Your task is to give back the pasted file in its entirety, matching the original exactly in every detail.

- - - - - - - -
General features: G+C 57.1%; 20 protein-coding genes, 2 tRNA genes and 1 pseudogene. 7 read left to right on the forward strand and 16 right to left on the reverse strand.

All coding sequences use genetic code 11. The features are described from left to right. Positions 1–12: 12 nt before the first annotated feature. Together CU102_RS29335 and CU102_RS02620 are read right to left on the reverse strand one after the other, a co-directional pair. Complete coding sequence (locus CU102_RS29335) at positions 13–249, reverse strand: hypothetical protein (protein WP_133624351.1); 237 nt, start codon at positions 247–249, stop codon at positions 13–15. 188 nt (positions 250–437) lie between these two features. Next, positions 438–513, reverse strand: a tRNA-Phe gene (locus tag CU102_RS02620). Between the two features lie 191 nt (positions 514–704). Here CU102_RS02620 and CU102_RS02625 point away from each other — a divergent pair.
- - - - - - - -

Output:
General features: G+C 57.1%; 20 protein-coding genes, 2 tRNA genes and 1 pseudogene. 7 read left to right on the forward strand and 16 right to left on the reverse strand.

All coding sequences use genetic code 11. The features are described from left to right. Positions 1–12: 12 nt before the first annotated feature. Together CU102_RS29335 and CU102_RS02620 are read right to left on the reverse strand one after the other, a co-directional pair. Complete coding sequence (locus CU102_RS29335) at positions 13–249, reverse strand: hypothetical protein (protein WP_133624351.1); 237 nt, start codon at positions 247–249, stop codon at positions 13–15. 188 nt (positions 250–437) lie between these two features. Next, positions 438–513, reverse strand: a tRNA-Phe gene (locus tag CU102_RS02620). Between the two features lie 191 nt (positions 514–704). Here CU102_RS02620 and CU102_RS02625 point away from each other — a divergent pair.